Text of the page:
Can you find a simple expression for Ξ(β, µ) for non-interacting particles in a one-dimensional harmonic well? For non-interacting particles in a one-dimensional infinite square well? For any other potential? Can you do anything valuable with such an expression once you’ve found it?

    6.11 Entropy of quantal ideal gases

    This problem derives an expression for the entropy of a quantal ideal gas in terms of the mean occupation numbers hnri. (Compare problem 4.3.) Throughout the problem, in the symbols ± and ∓, the top sign refers to fermions and the bottom sign refers to bosons.

    a. Use the connection between thermodynamics and statistical mechanics to show that, for any system,

    \[ \frac{S(T, V, \mu)}{k_{B}}=\ln \Xi-\beta \frac{\partial \ln \Xi}{\partial \beta}.\]

    b. Show that for the quantal ideal gas,

    \[ \ln \Xi(T, V, \mu)=\mp \sum_{r} \ln \left(1 \mp\left\langle n_{r}\right\rangle\right).\]

    c. The mean occupation numbers \( \langle n_r \rangle\) are functions of T, V, and µ (although it is notationally clumsy to show this dependence). Show that

    \[ \begin{aligned} \beta \frac{\partial\left\langle n_{r}\right\rangle}{\partial \beta} )_{V, \mu} &=-\beta\left(\epsilon_{r}-\mu\right)\left\langle n_{r}\right\rangle\left(1 \mp\left\langle n_{r}\right\rangle\right) \\ &=-\left[\ln \left(1 \mp\left\langle n_{r}\right\rangle\right)-\ln \left\langle n_{r}\right\rangle |\left\langle n_{r}\right\rangle\left(1 \mp\left\langle n_{r}\right\rangle\right)\right.\end{aligned}.\]

    d. Finally, show that

    \[ S(T, V, \mu)=-k_{B} \sum_{r}\left[\left\langle n_{r}\right\rangle \ln \left\langle n_{r}\right\rangle \pm\left(1 \mp\left\langle n_{r}\right\rangle\right) \ln \left(1 \mp\left\langle n_{r}\right\rangle\right)\right].\]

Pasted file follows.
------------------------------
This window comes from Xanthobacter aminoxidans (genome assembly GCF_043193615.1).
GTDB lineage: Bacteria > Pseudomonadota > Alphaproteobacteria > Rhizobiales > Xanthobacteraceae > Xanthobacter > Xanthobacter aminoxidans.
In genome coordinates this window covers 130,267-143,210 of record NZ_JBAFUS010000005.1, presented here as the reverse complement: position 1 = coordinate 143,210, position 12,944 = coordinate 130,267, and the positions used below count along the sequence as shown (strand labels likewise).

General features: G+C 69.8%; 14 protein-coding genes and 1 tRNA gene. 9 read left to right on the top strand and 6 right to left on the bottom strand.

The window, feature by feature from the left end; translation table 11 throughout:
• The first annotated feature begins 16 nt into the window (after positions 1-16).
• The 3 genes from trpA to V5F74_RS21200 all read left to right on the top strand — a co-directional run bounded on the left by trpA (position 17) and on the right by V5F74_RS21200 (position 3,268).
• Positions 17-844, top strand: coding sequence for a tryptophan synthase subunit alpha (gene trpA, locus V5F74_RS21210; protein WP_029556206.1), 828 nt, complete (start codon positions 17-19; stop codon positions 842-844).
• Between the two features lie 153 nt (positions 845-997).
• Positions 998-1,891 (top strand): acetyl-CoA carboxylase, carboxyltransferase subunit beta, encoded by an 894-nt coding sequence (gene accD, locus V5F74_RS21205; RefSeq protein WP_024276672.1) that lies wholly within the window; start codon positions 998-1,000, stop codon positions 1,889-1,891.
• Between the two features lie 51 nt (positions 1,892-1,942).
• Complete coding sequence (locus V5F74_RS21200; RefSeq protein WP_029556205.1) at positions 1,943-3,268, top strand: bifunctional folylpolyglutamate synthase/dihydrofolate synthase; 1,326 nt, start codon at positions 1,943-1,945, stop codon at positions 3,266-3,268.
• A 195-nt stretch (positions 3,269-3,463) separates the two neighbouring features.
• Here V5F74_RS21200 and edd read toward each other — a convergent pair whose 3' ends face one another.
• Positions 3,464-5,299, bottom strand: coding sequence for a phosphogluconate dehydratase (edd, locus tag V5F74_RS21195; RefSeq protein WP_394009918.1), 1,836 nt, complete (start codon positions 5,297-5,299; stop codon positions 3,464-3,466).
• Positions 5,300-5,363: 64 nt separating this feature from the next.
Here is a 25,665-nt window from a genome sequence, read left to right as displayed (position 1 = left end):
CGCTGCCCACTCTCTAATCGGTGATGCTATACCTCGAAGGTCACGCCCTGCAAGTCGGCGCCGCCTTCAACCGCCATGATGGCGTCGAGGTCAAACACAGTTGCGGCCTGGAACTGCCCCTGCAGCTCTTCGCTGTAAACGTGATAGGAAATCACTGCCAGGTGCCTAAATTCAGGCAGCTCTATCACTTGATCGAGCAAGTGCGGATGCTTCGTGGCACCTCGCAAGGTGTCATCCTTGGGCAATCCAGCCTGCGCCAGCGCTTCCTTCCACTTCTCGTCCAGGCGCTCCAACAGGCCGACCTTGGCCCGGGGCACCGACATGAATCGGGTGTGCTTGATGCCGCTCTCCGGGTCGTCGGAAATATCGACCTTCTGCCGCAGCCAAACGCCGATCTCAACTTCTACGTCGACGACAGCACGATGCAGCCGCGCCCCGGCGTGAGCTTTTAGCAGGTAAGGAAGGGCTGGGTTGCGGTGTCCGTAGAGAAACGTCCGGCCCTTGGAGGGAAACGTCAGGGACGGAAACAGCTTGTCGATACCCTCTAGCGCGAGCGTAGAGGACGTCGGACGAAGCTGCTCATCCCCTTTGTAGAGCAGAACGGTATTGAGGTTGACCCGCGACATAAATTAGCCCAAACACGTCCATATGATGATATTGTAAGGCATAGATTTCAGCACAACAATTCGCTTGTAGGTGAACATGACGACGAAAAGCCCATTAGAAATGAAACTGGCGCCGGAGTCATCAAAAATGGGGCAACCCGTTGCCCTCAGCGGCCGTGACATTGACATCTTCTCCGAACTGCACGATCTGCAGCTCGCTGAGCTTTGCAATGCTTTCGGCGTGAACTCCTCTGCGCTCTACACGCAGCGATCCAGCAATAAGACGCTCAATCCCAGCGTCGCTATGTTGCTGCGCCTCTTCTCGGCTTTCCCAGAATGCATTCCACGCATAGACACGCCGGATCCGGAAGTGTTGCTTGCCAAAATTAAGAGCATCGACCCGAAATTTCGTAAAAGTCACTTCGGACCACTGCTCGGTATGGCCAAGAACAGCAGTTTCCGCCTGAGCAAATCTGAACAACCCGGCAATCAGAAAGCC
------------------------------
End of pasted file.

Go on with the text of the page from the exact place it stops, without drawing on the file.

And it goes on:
e. Find a good approximation for this expression in the Boltzmann limit, \( \langle n_r \rangle \ll 1\).

    f. (Optional.) Find an expression for CV in terms of the quantities \( \langle n_r \rangle\).

    6.12 Isothermal compressibility of quantal ideal gases

    a. Show that in a quantal ideal gas, the isothermal compressibility is

    \[ \kappa_{T}=\frac{1}{\rho k_{B} T}\left[1 \mp \frac{\sum_{r}\left(n_{r}\right)^{2}}{\sum_{r}\left\langle n_{r}\right\rangle}\right],\]

    where as usual the top sign refers to fermions and the bottom sign to bosons. (Clue: Choose the most appropriate expression for κT from those uncovered in problem 3.33.)

    b. Compare this expression to that for a classical (“Maxwell-Boltzmann”) ideal gas.

    c. The negative sign in the expression for fermions opens the possibility that κT could be negative. Prove that this potential horror never happens. d. Do the relative sizes of the three compressibilites (fermion, classical, boson) adhere to your qualitative expectations? (Compare problem 6.29.)

    6.13 Dispersion in occupation number

    Find an expression analogous to (6.45) giving the dispersion in the occupation numbers. (Clue: A slick trick would be helpful here.) Answer:

    \[ \Delta n_{r}=\frac{1}{e^{\beta\left(\epsilon_{r}-\mu\right) / 2} \pm e^{-\beta\left(\epsilon_{r}-\mu\right) / 2}}=\sqrt{\left\langle n_{r}\right\rangle\left(1 \mp\left\langle n_{r}\right\rangle\right)}\]